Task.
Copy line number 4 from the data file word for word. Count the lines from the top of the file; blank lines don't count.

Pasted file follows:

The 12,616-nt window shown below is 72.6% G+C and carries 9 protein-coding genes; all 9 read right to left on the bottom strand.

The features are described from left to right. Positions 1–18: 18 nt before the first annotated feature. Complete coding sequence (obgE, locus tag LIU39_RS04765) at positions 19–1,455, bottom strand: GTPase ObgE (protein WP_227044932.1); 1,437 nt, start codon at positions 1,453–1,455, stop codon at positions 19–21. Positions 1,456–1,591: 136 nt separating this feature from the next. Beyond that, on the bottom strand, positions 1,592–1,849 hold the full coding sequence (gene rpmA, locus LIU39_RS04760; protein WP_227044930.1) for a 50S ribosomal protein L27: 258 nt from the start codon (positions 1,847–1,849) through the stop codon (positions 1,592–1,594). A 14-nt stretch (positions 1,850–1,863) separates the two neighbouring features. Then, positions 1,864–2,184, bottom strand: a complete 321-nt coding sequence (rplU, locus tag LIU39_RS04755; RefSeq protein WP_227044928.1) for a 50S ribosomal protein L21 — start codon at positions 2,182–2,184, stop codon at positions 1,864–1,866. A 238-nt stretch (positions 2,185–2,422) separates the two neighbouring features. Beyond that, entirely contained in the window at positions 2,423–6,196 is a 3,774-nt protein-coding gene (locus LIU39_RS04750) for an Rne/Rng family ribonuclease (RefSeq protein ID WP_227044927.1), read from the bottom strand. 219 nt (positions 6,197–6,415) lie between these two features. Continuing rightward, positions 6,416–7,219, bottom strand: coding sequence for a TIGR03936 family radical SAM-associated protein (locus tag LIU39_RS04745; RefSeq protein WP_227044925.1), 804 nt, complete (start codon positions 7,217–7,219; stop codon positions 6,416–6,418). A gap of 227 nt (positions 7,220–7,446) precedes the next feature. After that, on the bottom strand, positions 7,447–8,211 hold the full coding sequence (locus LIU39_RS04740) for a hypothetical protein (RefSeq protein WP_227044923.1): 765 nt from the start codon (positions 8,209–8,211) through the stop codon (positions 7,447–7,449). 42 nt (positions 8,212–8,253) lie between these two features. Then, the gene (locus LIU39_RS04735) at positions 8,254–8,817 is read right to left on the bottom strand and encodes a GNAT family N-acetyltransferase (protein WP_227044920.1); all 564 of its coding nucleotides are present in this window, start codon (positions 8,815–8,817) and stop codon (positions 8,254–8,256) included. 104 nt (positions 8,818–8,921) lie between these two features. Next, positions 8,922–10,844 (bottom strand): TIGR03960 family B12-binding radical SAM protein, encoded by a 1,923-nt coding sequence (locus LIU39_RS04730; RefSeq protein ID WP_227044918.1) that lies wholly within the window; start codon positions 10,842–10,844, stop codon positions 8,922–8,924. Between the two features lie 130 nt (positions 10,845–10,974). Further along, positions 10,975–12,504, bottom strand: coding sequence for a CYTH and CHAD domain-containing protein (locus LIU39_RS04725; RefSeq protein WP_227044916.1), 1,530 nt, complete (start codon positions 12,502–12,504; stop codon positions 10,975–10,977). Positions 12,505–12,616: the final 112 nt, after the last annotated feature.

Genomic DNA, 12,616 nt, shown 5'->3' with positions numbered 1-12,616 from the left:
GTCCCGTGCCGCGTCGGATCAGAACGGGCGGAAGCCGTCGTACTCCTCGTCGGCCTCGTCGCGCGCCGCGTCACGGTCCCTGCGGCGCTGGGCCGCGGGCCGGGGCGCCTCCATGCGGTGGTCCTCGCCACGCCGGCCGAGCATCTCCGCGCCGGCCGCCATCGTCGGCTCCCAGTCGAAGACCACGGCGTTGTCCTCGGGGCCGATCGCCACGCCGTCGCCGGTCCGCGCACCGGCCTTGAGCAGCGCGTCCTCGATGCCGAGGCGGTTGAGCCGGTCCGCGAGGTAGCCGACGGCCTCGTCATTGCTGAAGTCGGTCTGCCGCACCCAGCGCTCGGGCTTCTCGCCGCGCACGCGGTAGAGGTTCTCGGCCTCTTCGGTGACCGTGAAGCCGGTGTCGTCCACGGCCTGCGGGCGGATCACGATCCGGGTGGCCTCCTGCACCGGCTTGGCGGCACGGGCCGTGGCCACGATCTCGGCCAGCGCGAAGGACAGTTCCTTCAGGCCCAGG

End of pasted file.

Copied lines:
GTCCCGTGCCGCGTCGGATCAGAACGGGCGGAAGCCGTCGTACTCCTCGTCGGCCTCGTCGCGCGCCGCGTCACGGTCCCTGCGGCGCTGGGCCGCGGGCCGGGGCGCCTCCATGCGGTGGTCCTCGCCACGCCGGCCGAGCATCTCCGCGCCGGCCGCCATCGTCGGCTCCCAGTCGAAGACCACGGCGTTGTCCTCGGGGCCGATCGCCACGCCGTCGCCGGTCCGCGCACCGGCCTTGAGCAGCGCGTCCTCGATGCCGAGGCGGTTGAGCCGGTCCGCGAGGTAGCCGACGGCCTCGTCATTGCTGAAGTCGGTCTGCCGCACCCAGCGCTCGGGCTTCTCGCCGCGCACGCGGTAGAGGTTCTCGGCCTCTTCGGTGACCGTGAAGCCGGTGTCGTCCACGGCCTGCGGGCGGATCACGATCCGGGTGGCCTCCTGCACCGGCTTGGCGGCACGGGCCGTGGCCACGATCTCGGCCAGCGCGAAGGACAGTTCCTTCAGGCCCAGG